How did Hemingway reflect modernism? What are some modernist themes in The Old Man and the Sea?
Hemingway reflected modernism in that he presented the modern themes of nihilism and meaninglessness in an arbitrary universe which neither punishes vice nor rewards virtue.
Ernest Hemingway was both a modernist and a realist and was a leading figure in both movements. His laconic style presents the reader with minimal description and dialogue, eschewing commentary, moral judgment, or psychological explanation. Although Hemingway exhibits a preference for locations and situations far from the Middle America of his birth, often setting his work in Europe or Africa, he tends nonetheless to depict ordinary people struggling with the vicissitudes of everyday life. These modern subjects are depicted in the harsh and arbitrary atmosphere of modernity, in which there is no higher power to reward virtue or punish vice but only a pitiless struggle for survival which his protagonists may very well lose.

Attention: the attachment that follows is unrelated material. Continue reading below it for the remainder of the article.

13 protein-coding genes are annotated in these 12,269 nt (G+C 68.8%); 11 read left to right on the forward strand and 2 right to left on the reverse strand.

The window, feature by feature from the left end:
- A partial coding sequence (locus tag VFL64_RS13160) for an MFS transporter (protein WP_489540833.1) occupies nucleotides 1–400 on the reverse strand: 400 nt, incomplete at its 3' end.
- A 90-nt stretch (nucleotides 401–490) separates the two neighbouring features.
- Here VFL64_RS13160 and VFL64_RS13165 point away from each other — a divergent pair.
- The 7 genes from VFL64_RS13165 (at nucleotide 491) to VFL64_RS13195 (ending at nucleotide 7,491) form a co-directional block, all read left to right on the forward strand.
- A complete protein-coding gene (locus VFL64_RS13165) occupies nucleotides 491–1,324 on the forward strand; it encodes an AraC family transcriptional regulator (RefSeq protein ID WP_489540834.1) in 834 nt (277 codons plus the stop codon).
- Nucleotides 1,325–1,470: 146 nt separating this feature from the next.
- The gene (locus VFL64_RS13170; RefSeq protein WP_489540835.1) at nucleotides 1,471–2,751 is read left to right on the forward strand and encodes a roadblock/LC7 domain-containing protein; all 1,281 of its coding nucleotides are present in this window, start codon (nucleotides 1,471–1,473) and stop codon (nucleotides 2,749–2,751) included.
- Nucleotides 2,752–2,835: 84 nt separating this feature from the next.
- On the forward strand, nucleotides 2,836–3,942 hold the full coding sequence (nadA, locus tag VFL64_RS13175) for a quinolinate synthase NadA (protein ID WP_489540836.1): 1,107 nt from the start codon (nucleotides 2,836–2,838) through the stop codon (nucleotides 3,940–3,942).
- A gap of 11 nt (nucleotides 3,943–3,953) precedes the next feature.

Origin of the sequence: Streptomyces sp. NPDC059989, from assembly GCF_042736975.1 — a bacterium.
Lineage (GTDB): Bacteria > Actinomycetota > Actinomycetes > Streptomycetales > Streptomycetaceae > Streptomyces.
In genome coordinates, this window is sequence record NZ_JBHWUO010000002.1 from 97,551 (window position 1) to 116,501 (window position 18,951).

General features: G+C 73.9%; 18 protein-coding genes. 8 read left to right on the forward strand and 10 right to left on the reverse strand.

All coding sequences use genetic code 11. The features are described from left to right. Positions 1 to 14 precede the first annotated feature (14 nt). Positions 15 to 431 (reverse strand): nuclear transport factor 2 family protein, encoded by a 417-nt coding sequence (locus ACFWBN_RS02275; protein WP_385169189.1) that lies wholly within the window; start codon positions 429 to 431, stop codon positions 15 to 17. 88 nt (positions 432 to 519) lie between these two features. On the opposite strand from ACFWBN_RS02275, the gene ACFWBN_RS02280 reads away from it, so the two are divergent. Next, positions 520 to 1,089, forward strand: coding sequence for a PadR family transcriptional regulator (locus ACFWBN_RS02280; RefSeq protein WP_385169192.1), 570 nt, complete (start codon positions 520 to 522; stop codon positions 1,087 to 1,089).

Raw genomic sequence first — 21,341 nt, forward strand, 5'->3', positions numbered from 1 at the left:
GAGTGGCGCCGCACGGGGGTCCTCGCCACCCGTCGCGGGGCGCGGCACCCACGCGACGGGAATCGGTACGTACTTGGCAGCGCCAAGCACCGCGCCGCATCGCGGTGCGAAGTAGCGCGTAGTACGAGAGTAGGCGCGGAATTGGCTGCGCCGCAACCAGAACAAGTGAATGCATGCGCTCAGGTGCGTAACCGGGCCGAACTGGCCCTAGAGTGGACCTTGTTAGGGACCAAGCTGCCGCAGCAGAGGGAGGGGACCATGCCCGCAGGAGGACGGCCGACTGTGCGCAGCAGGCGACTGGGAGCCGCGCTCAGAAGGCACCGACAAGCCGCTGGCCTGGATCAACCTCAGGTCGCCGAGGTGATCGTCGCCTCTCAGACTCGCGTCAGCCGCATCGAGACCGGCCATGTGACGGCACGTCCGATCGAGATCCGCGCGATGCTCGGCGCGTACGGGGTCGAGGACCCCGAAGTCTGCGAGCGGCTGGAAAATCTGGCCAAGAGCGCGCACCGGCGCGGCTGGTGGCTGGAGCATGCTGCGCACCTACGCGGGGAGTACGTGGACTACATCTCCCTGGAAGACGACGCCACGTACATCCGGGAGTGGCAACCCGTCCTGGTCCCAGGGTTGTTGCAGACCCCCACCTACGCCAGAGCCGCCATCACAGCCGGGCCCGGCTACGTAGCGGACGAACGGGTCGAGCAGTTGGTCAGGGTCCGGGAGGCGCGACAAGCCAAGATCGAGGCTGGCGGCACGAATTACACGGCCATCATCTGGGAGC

In The Old Man and The Sea , Hemingway presents these themes with his characteristic hard-edged style, which emphasizes the harshness of Santiago’s existence. He has had no luck for months, and when he finally does catch a fish, his epic struggle in landing the monster...
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